I am constantly asked where to find safe places to park cash by investors understandably unhappy with the risk/reward currently offered by the markets. Any reach for yield now carries substantial principal risk, the kind we saw, oh say, in the summer of 2007.
I have had great luck steering people into the Invesco PowerShares Emerging Market Sovereign Debt ETF (NYSEARCA:PCY) for the last year, which is invested primarily in the debt of Asian and Latin American government entities, and sported a generous 8.5% % yield (click here for my initial call at XXX). . This beats the daylights out of the one basis point you could earn for cash, the 3.70% yield then available on 10 year Treasuries, and still exceeded the 5.70% yield on the iShares Investment Grade Bond ETN (NYSEARCA:LQD), which buys predominantly single “BBB”, or better, US corporates.
The big difference here is that PCY has a much rosier future of credit upgrades to look forward to than other alternatives. It turns out that many emerging markets have little or no debt, because until recently, investors thought their credit quality was too poor. No doubt a history of defaults in the region going back to 1820 is in the backs of their minds.
You would think that a sovereign debt fund would be the last place to safely park your money in the middle of a debt crisis, but you’d be wrong. PCY has minimal holdings in the Land of Sophocles and Plato, and very little in the other European PIIGS. In fact, the crisis has accelerated the differentiation of credit qualities, separating the wheat from the chaff, and sending bonds issues by financially responsible countries to decent premiums, while punishing the bad boys with huge discounts. It seems this fund has a decent set of managers at the helm.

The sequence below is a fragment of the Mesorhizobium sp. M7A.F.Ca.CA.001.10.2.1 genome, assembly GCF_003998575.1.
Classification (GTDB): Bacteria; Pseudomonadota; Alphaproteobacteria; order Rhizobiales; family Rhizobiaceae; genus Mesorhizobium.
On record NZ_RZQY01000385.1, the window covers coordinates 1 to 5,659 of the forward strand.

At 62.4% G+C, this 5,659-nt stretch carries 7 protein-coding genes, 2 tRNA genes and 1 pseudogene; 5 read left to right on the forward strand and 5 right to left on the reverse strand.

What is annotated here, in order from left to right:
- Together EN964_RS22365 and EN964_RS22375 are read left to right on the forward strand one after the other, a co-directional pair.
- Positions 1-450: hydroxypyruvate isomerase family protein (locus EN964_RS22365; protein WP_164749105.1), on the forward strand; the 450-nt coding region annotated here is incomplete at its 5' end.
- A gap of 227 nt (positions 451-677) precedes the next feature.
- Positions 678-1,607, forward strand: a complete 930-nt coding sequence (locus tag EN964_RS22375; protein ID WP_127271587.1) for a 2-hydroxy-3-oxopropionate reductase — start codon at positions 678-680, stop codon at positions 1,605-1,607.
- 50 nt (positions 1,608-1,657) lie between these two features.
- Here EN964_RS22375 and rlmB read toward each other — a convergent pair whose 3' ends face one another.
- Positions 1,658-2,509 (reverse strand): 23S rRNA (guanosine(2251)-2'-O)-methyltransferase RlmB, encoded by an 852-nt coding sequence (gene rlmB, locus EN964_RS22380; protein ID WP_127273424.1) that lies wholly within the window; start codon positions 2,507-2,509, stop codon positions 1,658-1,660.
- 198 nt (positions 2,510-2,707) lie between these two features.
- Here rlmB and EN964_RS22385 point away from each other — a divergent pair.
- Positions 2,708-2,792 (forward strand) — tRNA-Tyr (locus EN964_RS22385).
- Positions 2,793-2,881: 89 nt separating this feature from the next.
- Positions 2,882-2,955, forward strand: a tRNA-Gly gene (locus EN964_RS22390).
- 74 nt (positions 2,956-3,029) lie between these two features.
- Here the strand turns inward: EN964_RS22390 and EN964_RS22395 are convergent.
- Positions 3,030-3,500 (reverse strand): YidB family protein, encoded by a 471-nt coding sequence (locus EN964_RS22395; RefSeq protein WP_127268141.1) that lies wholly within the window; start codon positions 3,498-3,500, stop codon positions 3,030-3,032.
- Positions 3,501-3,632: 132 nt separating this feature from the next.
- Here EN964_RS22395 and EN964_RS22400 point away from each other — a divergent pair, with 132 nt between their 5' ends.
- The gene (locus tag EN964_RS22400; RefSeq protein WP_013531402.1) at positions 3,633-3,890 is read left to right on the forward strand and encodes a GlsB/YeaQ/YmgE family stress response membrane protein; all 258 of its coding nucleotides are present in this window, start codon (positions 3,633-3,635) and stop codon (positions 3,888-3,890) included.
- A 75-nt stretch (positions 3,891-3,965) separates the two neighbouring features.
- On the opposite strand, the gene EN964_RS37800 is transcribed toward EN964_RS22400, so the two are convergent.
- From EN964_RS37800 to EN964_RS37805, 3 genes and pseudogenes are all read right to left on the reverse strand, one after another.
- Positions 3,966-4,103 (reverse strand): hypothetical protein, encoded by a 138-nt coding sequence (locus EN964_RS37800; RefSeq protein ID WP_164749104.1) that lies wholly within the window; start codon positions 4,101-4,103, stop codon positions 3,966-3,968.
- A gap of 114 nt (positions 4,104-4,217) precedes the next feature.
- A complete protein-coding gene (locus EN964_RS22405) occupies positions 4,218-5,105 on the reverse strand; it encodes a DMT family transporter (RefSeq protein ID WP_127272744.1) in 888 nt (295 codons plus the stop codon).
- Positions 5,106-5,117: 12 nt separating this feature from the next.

With US government bond issuance going through the roof, the shoe is now on the other foot. Even my cleaning lady, Cecelia, knows that US Treasury issuance is rocketing to unsustainable levels (she reads my letter to practice her English). Moody’s has been rattling its saber about a downgrade of US debt on an almost daily basis, and it is just a matter of time before this once unimaginable event transpires. When it does, there could be a stampede into the debt of other healthier countries, potentially sending the price of PCY through the roof.
Since my initial recommendation, my total return on PCY has been 30%, not bad for an insurance policy. Money has poured into PCY, doubling it to a record $707 million in assets. The yield is down to 6.11%. If we get a sudden sell off in Treasury bonds, a scenario that may have already started, I think it will take the rest of the fixed income universe along with it. I therefore want to take the money and run.
I lived through the Latin American debt crisis of the seventies. You know, the one that almost took Citibank down? Never in my wildest, Jack Daniels fueled dreams did I think that I’d see the day when Brazilian debt ratings might surpass American ones. Who knew I’d be trading in Marilyn Monroe for Carmen Miranda? Given the advanced age of this bond bubble, I’m now thinking of swearing off women altogether.